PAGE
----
Decision to be made within days if Galway will bid for Volvo raceJuly 12, 2012 - 7:30am
BY KATIE FINNEGAN
THE organisers of the Volvo Ocean Race Finale Festival will be making a decision within days if they will make an application for Galway City to host the event again.
However, John Killeen, President of Let’s Do it Global, said that if they were to apply for it again, they would need the Government and the city council and businesses to make a strong commitment to give “a significant contribution”.
“We wouldn’t do it under the same circumstances. It’s too tolling on the team. Let’s Do It Global is a unique voluntary, not for profit group unlike any other in the world. It needs to be underwritten by more than a volunteer group,” he said.
At the stopover in New Zealand, the Auckland city council underwrote the event and put it out to tender to find a company that would run it for them.
“We have to look at the mechanism and look and a different way of approaching it,” said Mr Killeen.
Many cities will be bidding to be a stopover port for the next race and according to Mr Killeen, “it’s very competitive”.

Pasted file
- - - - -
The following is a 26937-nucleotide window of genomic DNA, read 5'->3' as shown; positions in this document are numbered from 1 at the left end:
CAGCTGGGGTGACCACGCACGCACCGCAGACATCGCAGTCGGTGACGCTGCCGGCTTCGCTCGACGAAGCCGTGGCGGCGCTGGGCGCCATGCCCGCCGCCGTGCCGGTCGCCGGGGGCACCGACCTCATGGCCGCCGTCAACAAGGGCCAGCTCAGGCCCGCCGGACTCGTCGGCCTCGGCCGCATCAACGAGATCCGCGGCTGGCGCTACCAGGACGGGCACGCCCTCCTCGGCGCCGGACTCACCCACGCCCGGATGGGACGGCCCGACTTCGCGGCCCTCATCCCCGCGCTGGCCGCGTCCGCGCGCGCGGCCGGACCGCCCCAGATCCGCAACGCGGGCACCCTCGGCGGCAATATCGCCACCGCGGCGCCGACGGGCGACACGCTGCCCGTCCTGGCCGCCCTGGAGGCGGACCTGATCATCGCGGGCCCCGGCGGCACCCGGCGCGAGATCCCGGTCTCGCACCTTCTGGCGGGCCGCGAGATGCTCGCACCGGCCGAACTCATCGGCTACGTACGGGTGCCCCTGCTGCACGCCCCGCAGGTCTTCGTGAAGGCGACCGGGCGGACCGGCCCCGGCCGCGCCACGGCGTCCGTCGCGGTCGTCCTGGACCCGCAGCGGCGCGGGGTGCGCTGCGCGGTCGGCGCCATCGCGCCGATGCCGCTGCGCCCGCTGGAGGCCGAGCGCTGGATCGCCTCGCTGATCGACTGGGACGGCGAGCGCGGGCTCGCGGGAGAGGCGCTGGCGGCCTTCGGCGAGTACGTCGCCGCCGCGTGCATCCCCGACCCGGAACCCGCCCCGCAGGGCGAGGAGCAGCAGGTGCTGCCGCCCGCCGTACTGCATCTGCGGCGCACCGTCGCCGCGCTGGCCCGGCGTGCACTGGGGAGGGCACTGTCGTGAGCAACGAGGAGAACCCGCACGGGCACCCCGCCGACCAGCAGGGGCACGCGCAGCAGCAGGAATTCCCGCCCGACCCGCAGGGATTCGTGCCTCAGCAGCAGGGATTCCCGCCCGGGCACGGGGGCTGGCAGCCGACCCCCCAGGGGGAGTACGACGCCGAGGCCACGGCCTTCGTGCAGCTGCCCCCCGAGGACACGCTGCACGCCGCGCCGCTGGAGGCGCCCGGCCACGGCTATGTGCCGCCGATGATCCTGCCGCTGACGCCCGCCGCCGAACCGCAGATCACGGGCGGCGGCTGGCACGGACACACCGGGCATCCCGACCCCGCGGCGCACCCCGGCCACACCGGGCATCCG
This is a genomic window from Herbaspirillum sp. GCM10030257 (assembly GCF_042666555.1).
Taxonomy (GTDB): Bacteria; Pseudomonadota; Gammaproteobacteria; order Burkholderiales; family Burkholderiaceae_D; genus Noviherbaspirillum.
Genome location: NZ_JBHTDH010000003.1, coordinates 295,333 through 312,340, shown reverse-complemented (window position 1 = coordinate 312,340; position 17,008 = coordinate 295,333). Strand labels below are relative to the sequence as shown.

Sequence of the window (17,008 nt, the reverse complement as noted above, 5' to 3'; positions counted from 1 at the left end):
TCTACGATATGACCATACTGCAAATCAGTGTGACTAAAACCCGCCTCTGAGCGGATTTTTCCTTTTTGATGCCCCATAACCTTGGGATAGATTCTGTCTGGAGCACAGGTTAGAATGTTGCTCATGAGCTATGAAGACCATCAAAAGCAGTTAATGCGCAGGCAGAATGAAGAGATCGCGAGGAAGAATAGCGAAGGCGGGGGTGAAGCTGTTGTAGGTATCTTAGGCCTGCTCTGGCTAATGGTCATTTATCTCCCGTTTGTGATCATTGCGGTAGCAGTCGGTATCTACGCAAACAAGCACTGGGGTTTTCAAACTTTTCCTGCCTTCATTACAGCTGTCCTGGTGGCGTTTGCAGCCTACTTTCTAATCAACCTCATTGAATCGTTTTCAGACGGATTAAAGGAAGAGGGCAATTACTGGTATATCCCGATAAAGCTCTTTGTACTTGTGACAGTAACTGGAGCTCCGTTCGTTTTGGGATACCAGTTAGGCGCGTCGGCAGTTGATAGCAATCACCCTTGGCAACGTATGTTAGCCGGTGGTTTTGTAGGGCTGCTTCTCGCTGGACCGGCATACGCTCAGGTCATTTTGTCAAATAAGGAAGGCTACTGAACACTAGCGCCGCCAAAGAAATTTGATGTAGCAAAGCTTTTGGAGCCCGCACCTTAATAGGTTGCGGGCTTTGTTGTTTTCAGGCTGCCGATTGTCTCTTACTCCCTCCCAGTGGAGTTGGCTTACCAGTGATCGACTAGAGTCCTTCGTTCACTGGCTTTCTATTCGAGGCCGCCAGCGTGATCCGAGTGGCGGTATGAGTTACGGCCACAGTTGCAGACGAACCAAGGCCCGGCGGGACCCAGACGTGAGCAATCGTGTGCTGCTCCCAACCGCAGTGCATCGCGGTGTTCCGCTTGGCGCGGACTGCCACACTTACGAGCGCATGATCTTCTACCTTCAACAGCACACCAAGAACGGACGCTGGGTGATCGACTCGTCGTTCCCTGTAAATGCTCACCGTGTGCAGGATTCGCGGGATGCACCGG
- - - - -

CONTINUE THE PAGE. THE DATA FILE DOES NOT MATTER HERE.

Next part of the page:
“Overall, the event takes about €10 million to run. We made an application to Fáilte Ireland for funding for the event this year and it was rejected. Minister Ó Cuív brought it to Cabinet where they instructed Fáilte Ireland to give €4 million towards the event. However that still didn’t cover the running of the whole event so we collected a further €6 million from local fundraising efforts.
According to Mr Killeen, Galway relied hugely on volunteers for the hosting of the finale, and there were only a handful of paid jobs.
“They’d be working until half ten at night and in again at six in the morning. Sometimes they’d be setting off the alarms because the security company wouldn’t be used to people going in and out of the buildings at those hours,” he said.
“Benefit in kind covered two thirds of the cost of the event. While you can rely on that, it’s not contracted. I mean, we had people from Dublin asking us, ‘hold on, where’s the contract?’ and we just said, ‘well they’re going to do it for us’.
“The total cost is much bigger than what we ended up paying [€10 million] and that was because of the volunteers.
If you were to calculate the value of the volunteers, not just over the two weeks of the event, but over the last year, you could easily reach another €2 million.”
Read more in today’s Connacht Tribune